Jews have long memories. Yesterday, observant Jews fasted on the anniversary of the destruction of the Temple at Jerusalem, and chanted liturgical poems mourning the mass murder of Rhineland Jews by marauding Crusaders in 1096. We do not need to forget past injuries by Christians in order to understand that we are now in the same foxhole with our Christian friends on the fundamental issue of religious freedom. It is not only shameful but self-damaging for Jews to turn their backs on the Church as it battles the worst assault on religious freedom in American history. Before World War II, the European right-wing parties tended to be anti-Semitic (and right-wing American isolationism was generally anti-Semitic as well). Things have changed. Militant secularism is now the greatest danger to freedom of religious observance.

Two postscripts for non-Jewish readers are in order.

First: Observance of dietary laws is so fundamental to Jewish practice that the greatest Modern Orthodox sage of the 20th century, Rabbi Joseph Soloveitchik, emphasized that it is more important than prayer: Dietary laws were given to us at Mount Sinai, while the thrice-daily prayer services were instituted by the rabbis of antiquity after the fall of the Temple. Judaism brings eternity into everyday life, and the holiness of the body (through the dietary laws and the laws of family purity) are both a sine qua non of Jewish observance. To ban kosher slaughter is to ban the practice of Judaism.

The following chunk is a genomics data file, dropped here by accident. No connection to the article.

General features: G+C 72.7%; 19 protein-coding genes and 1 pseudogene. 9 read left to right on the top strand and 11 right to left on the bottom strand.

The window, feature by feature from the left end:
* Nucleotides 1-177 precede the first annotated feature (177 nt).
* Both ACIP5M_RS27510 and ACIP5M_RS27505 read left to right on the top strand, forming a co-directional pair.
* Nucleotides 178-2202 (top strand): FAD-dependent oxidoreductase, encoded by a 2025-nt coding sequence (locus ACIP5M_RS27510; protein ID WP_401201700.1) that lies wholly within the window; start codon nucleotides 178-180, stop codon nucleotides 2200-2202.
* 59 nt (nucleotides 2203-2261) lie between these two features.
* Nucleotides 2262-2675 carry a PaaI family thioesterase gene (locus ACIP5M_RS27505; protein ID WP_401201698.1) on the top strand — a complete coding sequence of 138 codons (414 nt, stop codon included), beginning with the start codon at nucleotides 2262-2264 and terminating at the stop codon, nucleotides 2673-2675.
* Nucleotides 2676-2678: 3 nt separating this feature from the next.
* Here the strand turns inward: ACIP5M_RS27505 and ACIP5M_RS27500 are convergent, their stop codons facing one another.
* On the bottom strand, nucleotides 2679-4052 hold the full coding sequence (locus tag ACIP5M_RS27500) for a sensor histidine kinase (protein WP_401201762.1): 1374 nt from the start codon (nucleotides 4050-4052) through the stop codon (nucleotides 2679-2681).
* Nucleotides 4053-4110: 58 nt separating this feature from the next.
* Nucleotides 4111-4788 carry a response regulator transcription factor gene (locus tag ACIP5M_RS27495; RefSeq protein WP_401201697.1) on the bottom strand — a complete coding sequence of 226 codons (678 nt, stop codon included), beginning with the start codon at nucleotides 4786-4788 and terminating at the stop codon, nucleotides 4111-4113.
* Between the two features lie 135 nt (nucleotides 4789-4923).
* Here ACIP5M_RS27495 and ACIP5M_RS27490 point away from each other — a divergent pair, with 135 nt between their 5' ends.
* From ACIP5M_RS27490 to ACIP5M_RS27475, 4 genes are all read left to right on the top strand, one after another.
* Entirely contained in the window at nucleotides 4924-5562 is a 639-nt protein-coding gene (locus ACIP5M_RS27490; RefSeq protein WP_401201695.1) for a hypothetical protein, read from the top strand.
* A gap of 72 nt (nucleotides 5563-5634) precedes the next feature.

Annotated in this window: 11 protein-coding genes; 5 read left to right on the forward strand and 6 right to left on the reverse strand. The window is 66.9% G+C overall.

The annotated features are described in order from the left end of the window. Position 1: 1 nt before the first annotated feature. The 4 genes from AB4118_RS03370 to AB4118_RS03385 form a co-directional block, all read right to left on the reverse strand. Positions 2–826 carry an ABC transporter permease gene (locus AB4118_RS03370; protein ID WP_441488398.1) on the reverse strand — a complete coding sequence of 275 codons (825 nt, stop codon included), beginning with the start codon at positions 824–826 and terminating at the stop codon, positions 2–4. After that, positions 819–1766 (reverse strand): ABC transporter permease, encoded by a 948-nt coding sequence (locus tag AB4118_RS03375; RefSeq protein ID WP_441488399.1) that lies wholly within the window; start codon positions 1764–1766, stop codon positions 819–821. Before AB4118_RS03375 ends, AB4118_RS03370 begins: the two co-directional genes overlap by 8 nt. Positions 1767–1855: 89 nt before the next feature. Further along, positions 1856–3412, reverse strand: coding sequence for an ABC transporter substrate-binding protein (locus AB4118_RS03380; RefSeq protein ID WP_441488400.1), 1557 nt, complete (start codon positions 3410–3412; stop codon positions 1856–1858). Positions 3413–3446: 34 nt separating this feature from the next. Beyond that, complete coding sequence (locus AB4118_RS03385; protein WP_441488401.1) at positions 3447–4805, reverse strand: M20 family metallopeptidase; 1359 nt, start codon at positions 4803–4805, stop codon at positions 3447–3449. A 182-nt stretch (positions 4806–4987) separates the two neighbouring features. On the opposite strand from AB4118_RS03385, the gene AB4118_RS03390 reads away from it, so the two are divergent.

Second: As I wrote in June 2011 (in Asia Times and the Dutch daily De Volksrant), the allegation that kosher slaughter is cruel to animals is a vicious lie.

Evidence is overwhelming that kosher slaughter is just as humane as any modern method of killing animals, and more humane as a matter of practice. The standard method in today’s slaughterhouses – shooting a bolt into the animal’s forehead – has a high failure rate, and animals frequently are shot several times before losing consciousness.

Temple Grandin, America’s foremost expert on humane treatment of cattle, published the definitive study on the subject in the May 2006 issue of the journal Anthropology of Food. Professor Grandin was the subject of an eponymous 2010 feature film.

Observing the slaughter of animals by a trained Jewish specialist, she reported: “I was relieved and surprised to discover that the animals don’t even feel the super-sharp place as it touches their skin. They made no attempt to pull away. I felt peaceful and calm.” More skill is required for humane slaughter without stunning, Grandin observes, but Jewish religious law requires special implements and a very high level of skill. Muslim halalslaughter, according to Grandin, has no such safeguards.

The Polish leftists who rejected the Polish government’s well-intended efforts to project Jewish religious freedom did so not because they care about animals (Poland allows hunting, and no-one has proposed to ban that), but because they hate religion in general and Jews in particular.